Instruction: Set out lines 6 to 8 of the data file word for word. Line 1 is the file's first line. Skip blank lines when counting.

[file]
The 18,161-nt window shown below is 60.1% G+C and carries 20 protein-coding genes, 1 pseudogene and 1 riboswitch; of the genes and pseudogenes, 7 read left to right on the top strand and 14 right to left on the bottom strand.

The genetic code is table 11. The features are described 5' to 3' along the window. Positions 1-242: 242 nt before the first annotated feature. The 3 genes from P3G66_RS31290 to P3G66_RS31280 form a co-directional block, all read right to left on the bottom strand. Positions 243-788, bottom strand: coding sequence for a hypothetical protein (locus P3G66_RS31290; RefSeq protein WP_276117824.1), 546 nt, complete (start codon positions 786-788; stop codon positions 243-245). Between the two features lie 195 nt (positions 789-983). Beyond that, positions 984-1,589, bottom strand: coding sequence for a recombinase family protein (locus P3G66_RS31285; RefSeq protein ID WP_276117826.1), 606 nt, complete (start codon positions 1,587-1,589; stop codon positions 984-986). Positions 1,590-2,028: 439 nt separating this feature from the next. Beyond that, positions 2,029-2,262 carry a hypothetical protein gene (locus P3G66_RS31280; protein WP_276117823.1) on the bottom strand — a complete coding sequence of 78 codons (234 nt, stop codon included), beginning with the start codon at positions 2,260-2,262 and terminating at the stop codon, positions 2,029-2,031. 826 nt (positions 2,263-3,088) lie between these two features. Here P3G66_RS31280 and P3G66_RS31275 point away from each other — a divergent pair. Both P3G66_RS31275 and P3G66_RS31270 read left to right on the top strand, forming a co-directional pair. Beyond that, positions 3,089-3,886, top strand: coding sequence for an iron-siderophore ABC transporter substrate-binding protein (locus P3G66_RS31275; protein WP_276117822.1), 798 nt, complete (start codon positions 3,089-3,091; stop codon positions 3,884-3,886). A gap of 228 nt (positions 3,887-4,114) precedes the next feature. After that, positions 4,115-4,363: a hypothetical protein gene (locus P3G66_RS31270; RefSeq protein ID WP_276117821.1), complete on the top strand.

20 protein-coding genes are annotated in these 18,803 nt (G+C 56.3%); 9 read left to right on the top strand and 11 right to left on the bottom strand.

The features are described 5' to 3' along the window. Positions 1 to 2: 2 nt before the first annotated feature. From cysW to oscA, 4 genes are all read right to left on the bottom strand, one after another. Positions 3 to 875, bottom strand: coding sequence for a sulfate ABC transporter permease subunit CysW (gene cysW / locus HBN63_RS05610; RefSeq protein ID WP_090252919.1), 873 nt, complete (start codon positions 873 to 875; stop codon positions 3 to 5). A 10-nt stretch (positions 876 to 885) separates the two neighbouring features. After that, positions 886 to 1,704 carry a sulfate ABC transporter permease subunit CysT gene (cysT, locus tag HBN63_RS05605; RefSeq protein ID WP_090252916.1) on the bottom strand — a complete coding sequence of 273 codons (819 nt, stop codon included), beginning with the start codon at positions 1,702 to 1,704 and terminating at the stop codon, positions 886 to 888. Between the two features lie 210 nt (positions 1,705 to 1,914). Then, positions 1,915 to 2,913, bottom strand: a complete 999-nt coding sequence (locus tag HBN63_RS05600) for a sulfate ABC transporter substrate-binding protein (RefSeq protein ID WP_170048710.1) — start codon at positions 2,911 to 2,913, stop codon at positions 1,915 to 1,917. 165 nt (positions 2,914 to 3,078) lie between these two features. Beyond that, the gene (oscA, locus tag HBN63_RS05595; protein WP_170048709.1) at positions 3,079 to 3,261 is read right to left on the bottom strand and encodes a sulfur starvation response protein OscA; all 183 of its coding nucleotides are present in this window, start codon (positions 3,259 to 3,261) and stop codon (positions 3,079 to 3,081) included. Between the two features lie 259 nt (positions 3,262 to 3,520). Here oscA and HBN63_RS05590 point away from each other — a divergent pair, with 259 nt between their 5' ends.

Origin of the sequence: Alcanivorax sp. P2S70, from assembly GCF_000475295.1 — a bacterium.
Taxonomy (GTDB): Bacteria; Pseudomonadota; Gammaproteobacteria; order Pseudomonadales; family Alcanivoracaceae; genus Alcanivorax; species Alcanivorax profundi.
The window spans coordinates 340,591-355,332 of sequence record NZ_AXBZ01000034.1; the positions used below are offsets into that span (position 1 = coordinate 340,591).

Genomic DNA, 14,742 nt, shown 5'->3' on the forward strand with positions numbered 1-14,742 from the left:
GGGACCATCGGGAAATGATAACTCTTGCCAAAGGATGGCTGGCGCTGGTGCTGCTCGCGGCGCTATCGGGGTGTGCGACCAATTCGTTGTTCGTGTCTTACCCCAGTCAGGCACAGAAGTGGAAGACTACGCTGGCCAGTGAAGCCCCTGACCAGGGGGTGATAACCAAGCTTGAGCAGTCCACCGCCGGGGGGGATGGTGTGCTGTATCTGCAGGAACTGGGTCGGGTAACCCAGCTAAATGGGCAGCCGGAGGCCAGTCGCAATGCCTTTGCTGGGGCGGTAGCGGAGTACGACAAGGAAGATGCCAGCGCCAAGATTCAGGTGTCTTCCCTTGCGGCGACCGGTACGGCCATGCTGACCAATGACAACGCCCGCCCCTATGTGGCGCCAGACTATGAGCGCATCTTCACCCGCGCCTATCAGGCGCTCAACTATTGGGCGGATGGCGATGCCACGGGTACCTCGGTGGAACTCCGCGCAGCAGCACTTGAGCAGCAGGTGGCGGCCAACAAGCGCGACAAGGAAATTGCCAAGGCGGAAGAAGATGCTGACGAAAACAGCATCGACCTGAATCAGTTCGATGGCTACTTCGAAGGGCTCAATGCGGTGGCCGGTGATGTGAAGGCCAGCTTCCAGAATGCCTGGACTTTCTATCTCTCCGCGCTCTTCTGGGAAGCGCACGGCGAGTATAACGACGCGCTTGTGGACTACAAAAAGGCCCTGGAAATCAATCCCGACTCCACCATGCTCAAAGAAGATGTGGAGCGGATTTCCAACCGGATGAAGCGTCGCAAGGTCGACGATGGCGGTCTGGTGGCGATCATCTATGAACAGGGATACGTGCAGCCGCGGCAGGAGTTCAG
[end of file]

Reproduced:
Taxonomy (GTDB): Bacteria; Pseudomonadota; Gammaproteobacteria; order Pseudomonadales; family Alcanivoracaceae; genus Alcanivorax; species Alcanivorax profundi.
The window spans coordinates 340,591-355,332 of sequence record NZ_AXBZ01000034.1; the positions used below are offsets into that span (position 1 = coordinate 340,591).

Genomic DNA, 14,742 nt, shown 5'->3' on the forward strand with positions numbered 1-14,742 from the left: